|I want this book so bad, I could eat it.|
It’s a fine balance for me, my reading list, as I’m always juggling three balls in the air: books by authors I will be presenting with, books by other war lit authors, and books I want to read. Sometimes, I find all three of these in one, such as FOBBIT, which is written by David Abrams. I knew I’d meet present with him, he writes about war, and his book was already on my can’t-wait-to-read-it list. Other times, I struggle with my reading list, because the order of events in my life doesn’t line up with the order my creative mind wants to encounter different narratives.
Next week, I’ll be introducing authors Christine Sneed, Matt Gallagher, and Susanna Sonnenberg–three writers I’ve crossed paths with in the past few years whose talents and personalities I thought would be a good match for our faculty needs at the annual Writer’s Retreat I direct. In order to introduce Christine, I’ve read her short story collection and her novel. I actually started this process back in March, as Christine and I served on a panel together in Chicago. I enjoyed both books, most especially Portraits of a Few of the People I’ve Made Cry. But reading these in the midst of my own novel revisions was not specifically helpful to my own work. I might have preferred to read her novel, for example, after I finished my own, and not to read short stories at all while I was trying to teach myself how to write longer. Her work made an impression on me, but without being able to apply that impression in some immediate way to my own work, I wonder how deep that impression can go on my writer-self. Likewise, I’ve just finished She Matters by Susanna and it’s an incredible memoir…but I don’t teach memoir until August and I’m not currently working on any nonfiction myself. I loved the book, but might have loved it more if I’d read it while sunning on the porch of a lakeside cabin where I teach every August.
What this means is that I end up reading four or five (sometimes six) books at a time. Right now I’m reading one for professional purposes (Her Last Death), one for war professional purposes (Demon Camp), one for leisure (Sixty-Six Square Feet), one for my writer-self (Bluesman), and dreaming of Claire Davis’ Season of the Snake (which is in the attic and I can’t find it no matter how many times I look) and Stuart Dybek’s two newly released books of fiction (which I can’t afford until they’re paperback or used). After I return from next week’s retreat, though, I’ll have 3 weeks before sharing a stage with Sandra Scofield and Reginal Harris, whose books I have ordered by not yet read…and so the list of books I’m reading, and must read, and want to read, continues to grow. Sometimes it makes me grumpy; other times I feel rich with words.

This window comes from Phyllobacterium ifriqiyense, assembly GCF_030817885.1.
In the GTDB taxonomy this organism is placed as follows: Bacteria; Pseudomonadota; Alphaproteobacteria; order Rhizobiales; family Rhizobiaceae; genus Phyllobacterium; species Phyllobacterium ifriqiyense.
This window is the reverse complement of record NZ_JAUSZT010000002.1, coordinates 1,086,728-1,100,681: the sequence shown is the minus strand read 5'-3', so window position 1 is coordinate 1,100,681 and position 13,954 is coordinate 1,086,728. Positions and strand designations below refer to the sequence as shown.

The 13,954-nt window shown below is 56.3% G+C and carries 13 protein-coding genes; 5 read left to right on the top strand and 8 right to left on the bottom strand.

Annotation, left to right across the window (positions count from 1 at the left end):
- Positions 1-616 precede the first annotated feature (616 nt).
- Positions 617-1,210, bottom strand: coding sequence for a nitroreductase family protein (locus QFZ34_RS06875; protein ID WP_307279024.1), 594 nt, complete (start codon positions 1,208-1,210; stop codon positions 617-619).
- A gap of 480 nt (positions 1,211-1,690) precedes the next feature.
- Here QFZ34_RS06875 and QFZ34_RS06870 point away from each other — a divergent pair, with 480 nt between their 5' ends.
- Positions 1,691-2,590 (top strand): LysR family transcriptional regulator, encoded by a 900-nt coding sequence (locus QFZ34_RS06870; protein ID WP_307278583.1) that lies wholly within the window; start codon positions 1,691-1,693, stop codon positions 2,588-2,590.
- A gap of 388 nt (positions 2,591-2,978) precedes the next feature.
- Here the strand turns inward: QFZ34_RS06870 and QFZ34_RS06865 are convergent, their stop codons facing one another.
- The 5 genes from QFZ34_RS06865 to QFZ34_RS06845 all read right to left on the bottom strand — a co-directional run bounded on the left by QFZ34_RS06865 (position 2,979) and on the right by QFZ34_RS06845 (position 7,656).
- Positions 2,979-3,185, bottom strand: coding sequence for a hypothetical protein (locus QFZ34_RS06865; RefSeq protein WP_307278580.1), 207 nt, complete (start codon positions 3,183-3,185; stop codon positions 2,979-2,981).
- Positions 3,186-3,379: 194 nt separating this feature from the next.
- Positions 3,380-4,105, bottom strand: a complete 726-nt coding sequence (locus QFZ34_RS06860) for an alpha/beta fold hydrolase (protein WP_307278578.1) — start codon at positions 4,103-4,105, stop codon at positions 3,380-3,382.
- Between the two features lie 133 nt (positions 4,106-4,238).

Am I over-preparing? Perhaps. In fact, the majority of panels or shared-author events that I’ve been involved in have been with authors who are not familiar with my work. Typically, I show up with that writer’s words fresh in my mind, questions on the tip of my tongue. If I’m going to meet and work with another writer, I want to know what he/she has to offer and how we differ or overlap. I likewise want to ask that author questions that will be meaningful…perhaps a question they’re not usually asked, a question only another writer could come up with. I want to do this not only to engage respectfully with another professional and show that I care about their work, but to provide a better experience for the audience that has come to see us. If all the writers on the panel know each other’s work well enough, the panelists can make creative connections and leaps more efficiently and tie each other’s work together any number of ways that might be useful to the audience.
In time, I might grow out of this. Right now, I’m still working on my street cred, as they say, and it still feel it’s really important to be prepared when I meet other writers. I’ve shaken hands with more than one writer whose work I admired and who I presented equally alongside with, only to have that writer ask me later, something like, “So, you interviewed soldiers, right?” or “Oh…your book is fiction. Gosh. I had no idea. I’ll have to check that out.” I don’t take this personally, but I do find it…a bit, well…unprofessional. I suppose I’m a traditionalist at heart. To each her own. Meantime, back to the reading list…